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ABSTRACT & COMMENTARY
By David J. Pierson, MD, Editor
SYNOPSIS: In this study of administrative data from patients admitted to 421 U.S. hospitals with acute chronic obstructive pulmonary disease (COPD) exacerbations, 41% received long-acting bronchodilators, which are not recommended in this setting. Comparison with patients who did not receive the long-acting agents showed no evidence for clinical or economic benefit from their use.
SOURCE: Lindenauer PK, et al. Use and outcomes associated with long-acting bronchodilators among patients hospitalized for chronic obstructive pulmonary disease. Ann Am Thorac Soc 2014 Aug 28. [Epub ahead of print].
This was a retrospective cohort study of 421 U.S. hospitals participating in the Premier Inpatient Database. It focused on patients hospitalized with exacerbations of chronic obstructive pulmonary disease (COPD) between January 1, 2010 and June 30, 2011. Its purpose was to determine the frequency with which long-acting bronchodilators (LABDs, which are approved and recommended for use in long-term management of stable patients) are used in this setting.
The Premier Inpatient Database includes approximately 15% of admissions to acute care U.S. hospitals, and it has been used extensively in comparative effectiveness research for COPD. The authors reviewed data for all patients older than age 40 with a principal discharge diagnosis consistent with acute COPD exacerbation, who were also treated with systemic corticosteroids. Patients were excluded if they were intubated (in which case LABDs could not be administered), transferred, or discharged within 2 days. The primary outcome variable was a composite measure of treatment failure (invasive mechanical ventilation, in-hospital death, or readmission within 30 days); secondary outcomes included length of stay and hospital costs. The authors used propensity score analysis to compare patients who received LABDs to those who did not, in addition to multiple other statistical means for reducing confounders.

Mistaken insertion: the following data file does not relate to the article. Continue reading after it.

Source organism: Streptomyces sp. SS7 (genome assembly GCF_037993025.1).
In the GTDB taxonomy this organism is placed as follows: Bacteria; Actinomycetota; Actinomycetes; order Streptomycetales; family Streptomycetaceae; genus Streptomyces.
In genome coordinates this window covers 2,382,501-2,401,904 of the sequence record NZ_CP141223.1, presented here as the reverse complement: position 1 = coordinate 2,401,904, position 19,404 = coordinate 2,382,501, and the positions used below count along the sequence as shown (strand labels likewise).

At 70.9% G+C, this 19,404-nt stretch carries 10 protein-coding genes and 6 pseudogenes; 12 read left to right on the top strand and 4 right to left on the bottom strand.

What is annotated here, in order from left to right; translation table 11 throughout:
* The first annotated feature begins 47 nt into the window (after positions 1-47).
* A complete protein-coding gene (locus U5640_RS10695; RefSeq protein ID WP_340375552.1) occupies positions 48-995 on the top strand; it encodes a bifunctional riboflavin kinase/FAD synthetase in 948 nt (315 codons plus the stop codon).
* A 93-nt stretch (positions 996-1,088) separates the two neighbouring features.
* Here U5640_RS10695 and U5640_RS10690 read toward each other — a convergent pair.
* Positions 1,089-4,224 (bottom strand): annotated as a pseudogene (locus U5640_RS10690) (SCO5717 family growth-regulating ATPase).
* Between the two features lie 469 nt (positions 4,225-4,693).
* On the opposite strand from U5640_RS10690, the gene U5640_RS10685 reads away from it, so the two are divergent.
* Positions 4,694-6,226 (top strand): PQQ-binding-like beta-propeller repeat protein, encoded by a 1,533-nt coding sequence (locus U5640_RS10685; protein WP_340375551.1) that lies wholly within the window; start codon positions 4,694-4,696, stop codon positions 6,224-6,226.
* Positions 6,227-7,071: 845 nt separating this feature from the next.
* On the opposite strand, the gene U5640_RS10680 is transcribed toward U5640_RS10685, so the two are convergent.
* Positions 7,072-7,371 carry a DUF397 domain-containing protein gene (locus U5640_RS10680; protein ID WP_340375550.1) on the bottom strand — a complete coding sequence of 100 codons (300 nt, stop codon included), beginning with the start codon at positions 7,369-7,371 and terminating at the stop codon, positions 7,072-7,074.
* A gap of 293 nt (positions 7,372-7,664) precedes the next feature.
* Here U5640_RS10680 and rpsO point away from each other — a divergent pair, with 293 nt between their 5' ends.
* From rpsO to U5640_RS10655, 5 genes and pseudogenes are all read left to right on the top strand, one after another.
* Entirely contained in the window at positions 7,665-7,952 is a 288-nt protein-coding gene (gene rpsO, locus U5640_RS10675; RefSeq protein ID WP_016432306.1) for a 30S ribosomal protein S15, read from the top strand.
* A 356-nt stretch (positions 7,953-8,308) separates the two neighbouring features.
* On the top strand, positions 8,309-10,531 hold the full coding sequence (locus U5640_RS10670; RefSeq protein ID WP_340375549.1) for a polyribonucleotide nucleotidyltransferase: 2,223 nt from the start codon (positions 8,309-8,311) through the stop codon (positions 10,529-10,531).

Of the 77,378 patients included in the analysis (mean age 69; 58% female; 77% white), 31,725 (41%) received LABDs during their hospital stay. Of the patients, 48% of these received long-acting beta agonists alone, 21% received tiotropium alone, and 31% received both. Treatment failure, as defined for this study, occurred in 13.4% of patients, including 2.2% who required invasive mechanical ventilation, 3.4% who received noninvasive ventilation, 1.8% who died, and 8.6% who were readmitted within 30 days. Patients treated with LABDs tended to be younger, to have a slightly lower comorbidity score, and to have been admitted previously for COPD exacerbations (all statistically significant differences). These patients also received inhaled corticosteroids in the hospital much more often than patients not treated with LABDs (82% vs 12%; P < 0.0001).
In the propensity-matching analysis (which could be done for 81% of the LABD-receiving patients) there were no significant differences in treatment failure, a composite measure of complications, length of stay, or hospital costs between the two groups. Secondary analysis revealed no outcome associations for either type of LABD, separately or in combination, nor for cardiovascular complications, in comparison with patients receiving short-acting bronchodilators alone. The authors conclude that LABDs are commonly prescribed to patients hospitalized with acute COPD exacerbations, but that this is not associated with improved clinical or economic outcomes.
Drugs shown to be effective in, and FDA-approved for, use in one pulmonary condition tend to metastasize to other conditions with similar features for which both evidence for clinical effectiveness and approval for use are lacking. The widespread prescription of montelukast for patients with COPD, and of anticholinergic agents in the long-term management in asthma, come to mind as examples. Long-acting bronchodilators — both beta agonists and anticholinergics — have been shown effective in the long-term management of COPD, but not in acute exacerbations. The present study’s finding that 41% of COPD patients hospitalized for acute exacerbations received long-acting agents suggests that this is another example of this "indication creep".
A natural tendency to step up pharmacologic management — adding new agents while continuing those already in use — during a worsening of the patient’s condition, as well as administrative pressure to make sure that established outpatient regimens are not lost track of when patients are hospitalized, may contribute to this disappointingly high rate of non-recommended drug administration.